Updating into string functions

Returns the numeric value of the leftmost character of the string str. SELECT ASCII('2'); --------------------------------------------------------- | ASCII('2') | --------------------------------------------------------- | 50 | --------------------------------------------------------- 1 row in set (0.00 sec) mysql SELECT ASCII('dx'); --------------------------------------------------------- | ASCII('dx') | --------------------------------------------------------- | 100 | --------------------------------------------------------- 1 row in set (0.00 sec) SELECT BIN(12); --------------------------------------------------------- | BIN(12) | --------------------------------------------------------- | 1100 | --------------------------------------------------------- 1 row in set (0.00 sec) SELECT BIT_LENGTH('text'); --------------------------------------------------------- | BIT_LENGTH('text') | --------------------------------------------------------- | 32 | --------------------------------------------------------- 1 row in set (0.00 sec) SELECT CHAR(77,121,83,81,'76'); --------------------------------------------------------- | CHAR(77,121,83,81,'76') | --------------------------------------------------------- | My SQL | --------------------------------------------------------- 1 row in set (0.00 sec) Returns the length of the string str, measured in characters.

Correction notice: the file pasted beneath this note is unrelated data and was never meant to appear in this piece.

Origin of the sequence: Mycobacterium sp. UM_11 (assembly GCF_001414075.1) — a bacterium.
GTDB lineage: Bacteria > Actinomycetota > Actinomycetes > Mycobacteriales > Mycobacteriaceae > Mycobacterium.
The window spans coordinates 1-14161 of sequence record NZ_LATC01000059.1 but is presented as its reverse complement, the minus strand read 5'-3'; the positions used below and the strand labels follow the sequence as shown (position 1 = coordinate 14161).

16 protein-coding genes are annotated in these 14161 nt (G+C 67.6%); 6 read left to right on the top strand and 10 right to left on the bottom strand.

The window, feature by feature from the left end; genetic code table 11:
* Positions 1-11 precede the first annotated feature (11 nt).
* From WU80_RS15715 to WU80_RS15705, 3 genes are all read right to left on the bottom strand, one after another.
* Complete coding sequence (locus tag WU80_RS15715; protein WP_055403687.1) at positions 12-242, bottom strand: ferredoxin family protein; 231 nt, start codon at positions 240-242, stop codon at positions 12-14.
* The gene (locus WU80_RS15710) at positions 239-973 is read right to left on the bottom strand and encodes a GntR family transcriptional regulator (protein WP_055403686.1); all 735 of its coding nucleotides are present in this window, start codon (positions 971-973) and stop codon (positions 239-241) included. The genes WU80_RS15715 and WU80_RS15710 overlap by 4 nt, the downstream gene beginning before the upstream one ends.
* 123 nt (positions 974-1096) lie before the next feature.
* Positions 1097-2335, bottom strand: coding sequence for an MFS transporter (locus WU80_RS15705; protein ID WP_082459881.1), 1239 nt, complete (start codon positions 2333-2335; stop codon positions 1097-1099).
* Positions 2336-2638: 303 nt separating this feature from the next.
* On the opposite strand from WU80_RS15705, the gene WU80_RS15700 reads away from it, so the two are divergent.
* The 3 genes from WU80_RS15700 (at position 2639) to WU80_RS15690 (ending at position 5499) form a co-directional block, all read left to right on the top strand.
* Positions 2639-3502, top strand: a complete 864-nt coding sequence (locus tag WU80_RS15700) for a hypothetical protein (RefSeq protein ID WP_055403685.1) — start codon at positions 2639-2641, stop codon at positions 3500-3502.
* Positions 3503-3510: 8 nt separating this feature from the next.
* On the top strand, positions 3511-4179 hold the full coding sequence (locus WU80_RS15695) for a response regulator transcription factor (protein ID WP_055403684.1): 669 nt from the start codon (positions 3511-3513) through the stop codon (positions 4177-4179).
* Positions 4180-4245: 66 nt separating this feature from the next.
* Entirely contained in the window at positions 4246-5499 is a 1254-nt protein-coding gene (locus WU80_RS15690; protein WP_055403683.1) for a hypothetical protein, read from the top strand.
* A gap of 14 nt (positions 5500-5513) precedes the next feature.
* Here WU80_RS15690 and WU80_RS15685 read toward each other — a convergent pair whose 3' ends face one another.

ASCII() works for characters with numeric values from 0 to 255.

SELECT LENGTH('text'); --------------------------------------------------------- | LENGTH('text') | --------------------------------------------------------- | 4 | --------------------------------------------------------- 1 row in set (0.00 sec) Reads the file and returns the file contents as a string.

To use this function, the file must be located on the server host, you must specify the full pathname to the file, and you must have the FILE privilege.

As of My SQL 5.0.19, the character_set_filesystem system variable controls interpretation of filenames that are given as literal strings.

The first syntax returns the position of the first occurrence of substring substr in string str.

The first argument is the separator for the rest of the arguments.

The separator is added between the strings to be concatenated.